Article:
SEATTLE – A handful of University of Washington students gathered to watch the State of the Union. Many of them are members of the UW College Republicans.
Promise pizza at a college even and you’re sure to bring-in students. Promise the president and you’ll get college republicans headed by their president Chevy Swanson. He says the group itself wasn’t always pro Trump.
“Early on in the election, everyone in the club had a different person they wanted to go for and at the time. No one in the club was going for Trump,” said Swanson.
But when he took office, Swanson says Trump won over more students within the group. But controversy came when the UW College Republicans invited controversial speaker Milo Yiannopolous to campus.
“When we invited him, we were not expecting what we got at all,” said Swanson.
While seemingly outnumbered, Swanson says conservatives on campus rallied together.
“It was a lot harder at first when I didn’t know people who supported Trump,” said Swanson.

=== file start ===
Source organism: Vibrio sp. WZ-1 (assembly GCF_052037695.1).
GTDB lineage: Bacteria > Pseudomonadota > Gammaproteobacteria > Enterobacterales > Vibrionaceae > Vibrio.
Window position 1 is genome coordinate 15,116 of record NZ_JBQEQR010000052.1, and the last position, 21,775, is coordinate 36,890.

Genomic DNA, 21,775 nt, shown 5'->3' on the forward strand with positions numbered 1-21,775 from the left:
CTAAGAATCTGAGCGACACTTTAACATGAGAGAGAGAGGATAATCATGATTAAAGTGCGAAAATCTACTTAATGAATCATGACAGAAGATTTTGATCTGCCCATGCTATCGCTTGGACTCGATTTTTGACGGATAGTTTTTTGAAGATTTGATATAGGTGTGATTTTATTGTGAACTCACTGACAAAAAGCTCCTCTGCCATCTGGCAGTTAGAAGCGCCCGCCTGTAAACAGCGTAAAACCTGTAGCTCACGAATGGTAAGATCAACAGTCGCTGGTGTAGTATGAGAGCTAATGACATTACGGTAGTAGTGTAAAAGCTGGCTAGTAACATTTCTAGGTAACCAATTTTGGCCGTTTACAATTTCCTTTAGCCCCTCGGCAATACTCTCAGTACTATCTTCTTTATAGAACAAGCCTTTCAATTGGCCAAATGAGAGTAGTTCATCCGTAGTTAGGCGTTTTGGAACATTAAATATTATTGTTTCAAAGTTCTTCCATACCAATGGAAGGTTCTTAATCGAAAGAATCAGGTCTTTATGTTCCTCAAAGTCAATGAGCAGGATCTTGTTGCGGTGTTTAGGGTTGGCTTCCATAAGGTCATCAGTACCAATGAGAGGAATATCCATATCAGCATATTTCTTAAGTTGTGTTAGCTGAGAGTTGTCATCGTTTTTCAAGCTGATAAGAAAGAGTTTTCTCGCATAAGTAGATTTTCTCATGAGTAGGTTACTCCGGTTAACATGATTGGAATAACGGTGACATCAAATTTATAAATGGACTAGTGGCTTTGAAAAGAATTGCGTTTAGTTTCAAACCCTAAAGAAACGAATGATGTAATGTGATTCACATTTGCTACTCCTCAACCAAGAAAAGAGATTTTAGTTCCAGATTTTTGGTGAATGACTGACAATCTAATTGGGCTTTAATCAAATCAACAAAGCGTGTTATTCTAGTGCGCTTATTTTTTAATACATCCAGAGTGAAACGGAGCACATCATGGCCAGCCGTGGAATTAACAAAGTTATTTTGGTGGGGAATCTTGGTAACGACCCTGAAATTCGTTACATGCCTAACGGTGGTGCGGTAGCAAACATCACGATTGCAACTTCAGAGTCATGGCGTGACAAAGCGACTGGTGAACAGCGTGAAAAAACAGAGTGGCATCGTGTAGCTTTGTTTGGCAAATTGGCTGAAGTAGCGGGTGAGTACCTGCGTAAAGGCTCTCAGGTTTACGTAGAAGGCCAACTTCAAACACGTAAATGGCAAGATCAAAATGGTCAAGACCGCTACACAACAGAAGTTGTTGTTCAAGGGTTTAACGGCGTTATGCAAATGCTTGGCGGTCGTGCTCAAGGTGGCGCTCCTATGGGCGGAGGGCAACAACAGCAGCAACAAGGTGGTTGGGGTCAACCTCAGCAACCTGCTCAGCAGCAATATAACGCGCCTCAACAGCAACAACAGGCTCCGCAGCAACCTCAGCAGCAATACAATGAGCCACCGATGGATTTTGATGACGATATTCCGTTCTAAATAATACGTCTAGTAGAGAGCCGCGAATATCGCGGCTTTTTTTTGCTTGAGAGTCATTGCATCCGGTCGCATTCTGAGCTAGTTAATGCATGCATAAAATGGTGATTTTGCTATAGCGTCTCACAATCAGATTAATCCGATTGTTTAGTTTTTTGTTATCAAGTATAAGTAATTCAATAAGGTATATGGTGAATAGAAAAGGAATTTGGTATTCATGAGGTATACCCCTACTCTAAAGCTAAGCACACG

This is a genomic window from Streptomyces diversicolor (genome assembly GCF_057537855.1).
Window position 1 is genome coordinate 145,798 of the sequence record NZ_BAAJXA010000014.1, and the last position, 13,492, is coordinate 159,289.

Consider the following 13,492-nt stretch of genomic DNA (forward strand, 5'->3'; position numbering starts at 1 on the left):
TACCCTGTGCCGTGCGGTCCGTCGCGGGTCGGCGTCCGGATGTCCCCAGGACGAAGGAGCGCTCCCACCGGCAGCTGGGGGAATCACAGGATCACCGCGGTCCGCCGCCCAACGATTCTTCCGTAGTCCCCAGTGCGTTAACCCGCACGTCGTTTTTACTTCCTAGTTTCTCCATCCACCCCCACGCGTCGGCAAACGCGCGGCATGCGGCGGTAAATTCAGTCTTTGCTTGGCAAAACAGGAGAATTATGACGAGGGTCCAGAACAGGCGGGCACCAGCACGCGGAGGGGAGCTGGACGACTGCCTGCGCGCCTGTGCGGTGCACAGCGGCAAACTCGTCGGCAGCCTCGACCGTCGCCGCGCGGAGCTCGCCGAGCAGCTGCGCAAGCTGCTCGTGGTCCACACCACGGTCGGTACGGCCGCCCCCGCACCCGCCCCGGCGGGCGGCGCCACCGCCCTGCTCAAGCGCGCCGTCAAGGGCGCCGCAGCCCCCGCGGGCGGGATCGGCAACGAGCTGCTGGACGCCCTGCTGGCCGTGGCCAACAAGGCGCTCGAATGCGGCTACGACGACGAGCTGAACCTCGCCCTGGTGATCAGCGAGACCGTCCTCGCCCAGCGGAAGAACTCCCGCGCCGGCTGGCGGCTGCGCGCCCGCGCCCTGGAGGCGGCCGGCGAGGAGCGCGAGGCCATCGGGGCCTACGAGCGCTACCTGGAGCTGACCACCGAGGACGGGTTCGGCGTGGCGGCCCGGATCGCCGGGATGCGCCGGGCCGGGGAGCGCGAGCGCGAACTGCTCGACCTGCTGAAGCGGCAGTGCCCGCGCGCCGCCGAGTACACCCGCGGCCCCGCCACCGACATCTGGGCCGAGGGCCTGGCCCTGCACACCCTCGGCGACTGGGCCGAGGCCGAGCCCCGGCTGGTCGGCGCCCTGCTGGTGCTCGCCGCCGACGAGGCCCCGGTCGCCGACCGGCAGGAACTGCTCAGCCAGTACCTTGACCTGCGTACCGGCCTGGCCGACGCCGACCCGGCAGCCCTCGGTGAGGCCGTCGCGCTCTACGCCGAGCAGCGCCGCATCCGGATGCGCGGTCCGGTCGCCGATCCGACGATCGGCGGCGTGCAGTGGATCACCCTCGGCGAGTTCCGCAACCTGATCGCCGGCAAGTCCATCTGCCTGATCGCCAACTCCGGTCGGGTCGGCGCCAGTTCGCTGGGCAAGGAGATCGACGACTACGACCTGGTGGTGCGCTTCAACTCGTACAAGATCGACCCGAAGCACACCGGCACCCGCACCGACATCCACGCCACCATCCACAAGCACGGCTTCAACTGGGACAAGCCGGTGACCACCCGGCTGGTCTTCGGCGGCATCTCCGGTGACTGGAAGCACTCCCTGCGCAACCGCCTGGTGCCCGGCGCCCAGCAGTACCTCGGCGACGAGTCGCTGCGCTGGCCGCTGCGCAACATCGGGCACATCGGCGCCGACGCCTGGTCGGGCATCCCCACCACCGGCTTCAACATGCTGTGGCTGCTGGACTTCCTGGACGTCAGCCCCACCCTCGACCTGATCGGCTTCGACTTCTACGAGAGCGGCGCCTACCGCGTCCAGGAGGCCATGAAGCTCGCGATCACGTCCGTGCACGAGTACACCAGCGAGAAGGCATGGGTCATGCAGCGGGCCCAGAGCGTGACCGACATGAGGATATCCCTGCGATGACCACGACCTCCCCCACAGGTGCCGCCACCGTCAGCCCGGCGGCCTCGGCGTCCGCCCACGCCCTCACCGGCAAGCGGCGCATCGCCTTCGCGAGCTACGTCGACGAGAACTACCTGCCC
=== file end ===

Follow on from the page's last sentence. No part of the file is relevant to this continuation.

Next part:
Along with the College Republicans came Christine Cisneros. The radio host showed up looking for like-minded conservatives.
“Once in a while I really like being around people who are thinking about how our country is going to subsist and how we’re going to move to prosperity and I really think that conservatism does move everyone that way,” said Cisneros.
Young and middle-aged, male and female, the small-yet-proud group says it’s the president’s policies they support. Swanson says he doesn’t pay attention to what some call disparaging comments or the many things he’s been accused of.
“Is Trump a racist? I don’t think so, I am gay. I am a woman. I am middle-aged. I am Hispanic and I am overweight. I’m probably somebody who could collect something. And I find the environment I live in this country with Trump…I don’t believe he’s a racist, I don’t believe he’s a sexist,” said Cisneros.
“When you look at the things that someone does that you might not necessarily agree with, that’s a personal disagreement. When you look at the long-lasting effects of policy that affects millions of people, I would much rather put that above small disagreements with a candidate,” said Trump.
So they sat side-by-side in solidarity in Washington state with the commander-in-chief in Washington, D.C.